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RECORDED REFLECTIONS FROM HOLY WEEK

                                A Service of Readings, Reflection and Prayers for Good Friday                                                                                                    Revd Martin B Cox                                                                                                                         

                                       Team Rector

The Gathering

You are worthy, O Lamb for you were slain, and by your blood you ransomed for God saints from every tribe and language and nation; you have made them to be a kingdom and priests serving our God.

We adore you, O Christ, and we bless you; by your holy cross, you have redeemed the world.

To him who loves us and has freed us from our sins by his blood, and made us a kingdom of priests to stand and serve before our God; to him who sits upon the throne and to the Lamb be praise and honour, glory and might, for ever and ever. Amen.

When I survey the wondrous cross
On which the Prince of Glory died
My richest gain I count but loss
And pour contempt on all my pride

And pour contempt on all my pride

 

See from His head, His hands, His feet
So much sorrow and love flow mingled down
Did e'er such love and sorrow meet
Or thorns compose so rich, so rich a crown

Or thorns compose so rich, so rich a crown

 

Were this whole realm of nature mine
That were an offering far too small
Love so amazing, so divine
Demands my soul, my life, my all
Demands my soul, my life, my all

Reflection

As a child and young adult I lived with my parents and younger sister not too far from Trentham Gardens.

One Sunday morning aged 16, as a member of a youth group that met in the town of Burslem some 7 miles from our home, I walked to Stoke to catch a bus to Burslem. I did so in order that I could be taken by car with others to a village in South Cheshire. Singing was part of my youth and I was part of a small choir formed to assist in a mission service that crisp, spring morning. The hymn we were to sing was the deeply personal hymn by Isaac Watts that we know as When I survey the wondrous cross.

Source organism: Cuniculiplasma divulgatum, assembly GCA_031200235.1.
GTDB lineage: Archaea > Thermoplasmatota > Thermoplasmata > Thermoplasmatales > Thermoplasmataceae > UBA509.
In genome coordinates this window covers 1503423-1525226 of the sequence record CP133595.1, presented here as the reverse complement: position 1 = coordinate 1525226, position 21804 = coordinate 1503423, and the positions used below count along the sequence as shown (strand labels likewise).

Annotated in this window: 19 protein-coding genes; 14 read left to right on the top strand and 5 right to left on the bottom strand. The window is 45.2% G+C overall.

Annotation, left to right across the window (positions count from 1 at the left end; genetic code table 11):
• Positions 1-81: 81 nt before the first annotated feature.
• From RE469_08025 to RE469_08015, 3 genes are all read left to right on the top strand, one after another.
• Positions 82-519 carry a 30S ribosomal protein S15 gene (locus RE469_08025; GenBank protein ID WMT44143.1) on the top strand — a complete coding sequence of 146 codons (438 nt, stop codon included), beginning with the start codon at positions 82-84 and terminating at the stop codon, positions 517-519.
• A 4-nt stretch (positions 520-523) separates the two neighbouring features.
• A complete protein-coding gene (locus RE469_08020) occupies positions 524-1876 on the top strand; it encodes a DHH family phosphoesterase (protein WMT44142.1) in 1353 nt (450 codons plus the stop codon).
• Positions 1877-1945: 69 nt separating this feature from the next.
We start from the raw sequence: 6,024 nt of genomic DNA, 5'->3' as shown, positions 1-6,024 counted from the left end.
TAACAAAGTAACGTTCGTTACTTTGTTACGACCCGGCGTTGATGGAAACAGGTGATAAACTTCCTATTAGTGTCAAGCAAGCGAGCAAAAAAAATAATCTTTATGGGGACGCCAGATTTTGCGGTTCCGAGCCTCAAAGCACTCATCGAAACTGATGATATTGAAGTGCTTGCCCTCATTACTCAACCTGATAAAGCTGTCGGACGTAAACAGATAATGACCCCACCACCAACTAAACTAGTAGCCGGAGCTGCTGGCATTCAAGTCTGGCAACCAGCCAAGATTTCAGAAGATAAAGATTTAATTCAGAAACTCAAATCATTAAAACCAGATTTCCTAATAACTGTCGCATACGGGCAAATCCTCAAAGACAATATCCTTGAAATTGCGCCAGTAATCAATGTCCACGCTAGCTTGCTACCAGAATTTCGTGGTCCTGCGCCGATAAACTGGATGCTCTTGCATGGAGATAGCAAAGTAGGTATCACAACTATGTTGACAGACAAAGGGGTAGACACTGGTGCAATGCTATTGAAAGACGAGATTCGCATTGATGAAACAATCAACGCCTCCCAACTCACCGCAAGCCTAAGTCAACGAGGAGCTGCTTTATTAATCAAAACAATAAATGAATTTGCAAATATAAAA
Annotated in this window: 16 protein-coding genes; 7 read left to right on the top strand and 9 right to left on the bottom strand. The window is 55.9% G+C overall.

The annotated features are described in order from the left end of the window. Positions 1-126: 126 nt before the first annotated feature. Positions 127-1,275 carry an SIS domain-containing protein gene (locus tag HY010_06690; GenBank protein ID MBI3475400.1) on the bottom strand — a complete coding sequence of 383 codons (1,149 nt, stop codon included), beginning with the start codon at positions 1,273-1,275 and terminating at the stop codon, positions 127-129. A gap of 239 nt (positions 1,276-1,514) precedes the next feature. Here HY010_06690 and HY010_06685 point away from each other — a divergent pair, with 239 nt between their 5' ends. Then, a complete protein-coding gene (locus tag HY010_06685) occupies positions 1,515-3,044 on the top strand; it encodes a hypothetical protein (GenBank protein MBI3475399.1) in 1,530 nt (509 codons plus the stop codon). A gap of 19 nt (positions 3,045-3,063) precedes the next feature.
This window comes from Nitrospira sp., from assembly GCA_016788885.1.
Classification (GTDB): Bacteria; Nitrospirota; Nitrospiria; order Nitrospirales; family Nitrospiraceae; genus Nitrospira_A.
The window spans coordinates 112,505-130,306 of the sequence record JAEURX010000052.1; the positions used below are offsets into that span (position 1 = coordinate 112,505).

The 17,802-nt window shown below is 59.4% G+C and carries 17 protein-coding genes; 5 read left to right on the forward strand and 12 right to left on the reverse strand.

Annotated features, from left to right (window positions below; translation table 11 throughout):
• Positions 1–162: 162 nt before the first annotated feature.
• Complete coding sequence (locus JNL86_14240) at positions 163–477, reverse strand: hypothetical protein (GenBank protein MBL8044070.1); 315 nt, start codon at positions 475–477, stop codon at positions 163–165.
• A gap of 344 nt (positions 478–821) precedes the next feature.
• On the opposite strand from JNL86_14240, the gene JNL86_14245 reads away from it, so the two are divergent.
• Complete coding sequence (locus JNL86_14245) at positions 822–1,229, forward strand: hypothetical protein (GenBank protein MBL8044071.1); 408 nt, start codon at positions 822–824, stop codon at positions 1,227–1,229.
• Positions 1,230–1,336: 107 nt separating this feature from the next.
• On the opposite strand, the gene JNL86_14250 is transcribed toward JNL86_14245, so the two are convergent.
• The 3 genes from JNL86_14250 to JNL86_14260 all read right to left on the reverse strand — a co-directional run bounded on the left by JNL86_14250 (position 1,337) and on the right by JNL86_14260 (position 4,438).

Isaac Watts wrote "When I Survey the Wondrous Cross" in preparation for a communion service in 1707. Originally, the hymn was titled "Crucifixion to the World by the Cross of Christ," following the practice of the day which was to summarize a hymn's theme in the title. To this day many hymnologists consider "When I Survey the Wondrous Cross" to be one of the finest Christian hymns ever written, and the very best hymn in the English language. It’s said to be the first known hymn to be written in the first person, introducing a personal religious experience rather than limiting itself to the musical exposition of doctrine. Watt’s hymn-writing reshaped the future of church music, and inaugurated what is considered the golden age of hymn-writing.

Though Watts also followed the tradition of his day and put many psalms to music, he also believed that it was possible to compose hymns that reflected your own thoughts and feelings. These hymns were termed “hymns of human composure” and they stirred up great controversy. Thankfully Watts did not respond to the critics of his day, or we might not have other hymns for his repertoire, such as “Joy to the World!”, or, “Our Help in Ages Past”.

I remember that walk to Stoke, the bus journey to Burslem and the choir I was part of that Sunday morning every time I hear and sing When I Survey the Wondrous Cross. I wonder what comes to mind for you when you hear the words of the hymn? I wonder too what crosses you are called to bear in your life, which you can only do through the love and strength of God you gain from meditating on the wondrous cross on which the saviour died?

 

A reading from John’s Gospel, chapter 19